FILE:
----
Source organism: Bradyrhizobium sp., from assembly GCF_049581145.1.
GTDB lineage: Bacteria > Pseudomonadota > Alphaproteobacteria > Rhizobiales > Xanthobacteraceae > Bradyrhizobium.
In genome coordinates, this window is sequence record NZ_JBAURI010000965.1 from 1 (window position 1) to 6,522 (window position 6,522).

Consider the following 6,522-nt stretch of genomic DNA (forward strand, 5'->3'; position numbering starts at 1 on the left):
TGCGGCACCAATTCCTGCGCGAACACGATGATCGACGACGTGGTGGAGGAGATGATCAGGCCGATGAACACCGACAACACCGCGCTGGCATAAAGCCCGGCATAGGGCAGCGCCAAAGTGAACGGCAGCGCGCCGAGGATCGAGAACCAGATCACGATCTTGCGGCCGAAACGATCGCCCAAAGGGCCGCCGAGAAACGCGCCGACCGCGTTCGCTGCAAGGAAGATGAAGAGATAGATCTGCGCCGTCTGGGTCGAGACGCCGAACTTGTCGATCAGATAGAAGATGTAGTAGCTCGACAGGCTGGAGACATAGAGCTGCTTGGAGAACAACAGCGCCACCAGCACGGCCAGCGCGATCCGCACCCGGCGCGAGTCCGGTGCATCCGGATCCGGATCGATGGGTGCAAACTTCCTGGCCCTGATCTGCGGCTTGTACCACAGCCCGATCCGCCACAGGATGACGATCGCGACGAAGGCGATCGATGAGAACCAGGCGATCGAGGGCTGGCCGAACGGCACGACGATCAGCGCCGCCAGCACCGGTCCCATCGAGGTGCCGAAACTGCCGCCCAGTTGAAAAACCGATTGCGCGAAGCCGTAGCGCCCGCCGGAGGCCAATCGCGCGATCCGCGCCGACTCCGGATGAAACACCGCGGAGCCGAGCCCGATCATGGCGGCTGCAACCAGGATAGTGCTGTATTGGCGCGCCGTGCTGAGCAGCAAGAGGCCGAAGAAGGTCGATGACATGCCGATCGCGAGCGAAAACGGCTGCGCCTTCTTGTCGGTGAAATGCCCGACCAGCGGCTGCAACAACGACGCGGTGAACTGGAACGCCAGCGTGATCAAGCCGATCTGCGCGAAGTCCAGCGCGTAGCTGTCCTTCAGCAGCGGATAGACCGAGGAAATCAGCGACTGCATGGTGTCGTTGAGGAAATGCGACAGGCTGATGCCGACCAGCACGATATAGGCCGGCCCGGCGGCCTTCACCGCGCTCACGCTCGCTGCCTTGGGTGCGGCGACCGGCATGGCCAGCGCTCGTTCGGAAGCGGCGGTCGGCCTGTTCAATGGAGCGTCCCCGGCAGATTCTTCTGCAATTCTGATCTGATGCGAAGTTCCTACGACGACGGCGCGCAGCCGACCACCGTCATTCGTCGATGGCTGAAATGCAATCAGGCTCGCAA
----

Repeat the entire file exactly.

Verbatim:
Source organism: Bradyrhizobium sp., from assembly GCF_049581145.1.
GTDB lineage: Bacteria > Pseudomonadota > Alphaproteobacteria > Rhizobiales > Xanthobacteraceae > Bradyrhizobium.
In genome coordinates, this window is sequence record NZ_JBAURI010000965.1 from 1 (window position 1) to 6,522 (window position 6,522).

Consider the following 6,522-nt stretch of genomic DNA (forward strand, 5'->3'; position numbering starts at 1 on the left):
TGCGGCACCAATTCCTGCGCGAACACGATGATCGACGACGTGGTGGAGGAGATGATCAGGCCGATGAACACCGACAACACCGCGCTGGCATAAAGCCCGGCATAGGGCAGCGCCAAAGTGAACGGCAGCGCGCCGAGGATCGAGAACCAGATCACGATCTTGCGGCCGAAACGATCGCCCAAAGGGCCGCCGAGAAACGCGCCGACCGCGTTCGCTGCAAGGAAGATGAAGAGATAGATCTGCGCCGTCTGGGTCGAGACGCCGAACTTGTCGATCAGATAGAAGATGTAGTAGCTCGACAGGCTGGAGACATAGAGCTGCTTGGAGAACAACAGCGCCACCAGCACGGCCAGCGCGATCCGCACCCGGCGCGAGTCCGGTGCATCCGGATCCGGATCGATGGGTGCAAACTTCCTGGCCCTGATCTGCGGCTTGTACCACAGCCCGATCCGCCACAGGATGACGATCGCGACGAAGGCGATCGATGAGAACCAGGCGATCGAGGGCTGGCCGAACGGCACGACGATCAGCGCCGCCAGCACCGGTCCCATCGAGGTGCCGAAACTGCCGCCCAGTTGAAAAACCGATTGCGCGAAGCCGTAGCGCCCGCCGGAGGCCAATCGCGCGATCCGCGCCGACTCCGGATGAAACACCGCGGAGCCGAGCCCGATCATGGCGGCTGCAACCAGGATAGTGCTGTATTGGCGCGCCGTGCTGAGCAGCAAGAGGCCGAAGAAGGTCGATGACATGCCGATCGCGAGCGAAAACGGCTGCGCCTTCTTGTCGGTGAAATGCCCGACCAGCGGCTGCAACAACGACGCGGTGAACTGGAACGCCAGCGTGATCAAGCCGATCTGCGCGAAGTCCAGCGCGTAGCTGTCCTTCAGCAGCGGATAGACCGAGGAAATCAGCGACTGCATGGTGTCGTTGAGGAAATGCGACAGGCTGATGCCGACCAGCACGATATAGGCCGGCCCGGCGGCCTTCACCGCGCTCACGCTCGCTGCCTTGGGTGCGGCGACCGGCATGGCCAGCGCTCGTTCGGAAGCGGCGGTCGGCCTGTTCAATGGAGCGTCCCCGGCAGATTCTTCTGCAATTCTGATCTGATGCGAAGTTCCTACGACGACGGCGCGCAGCCGACCACCGTCATTCGTCGATGGCTGAAATGCAATCAGGCTCGCAA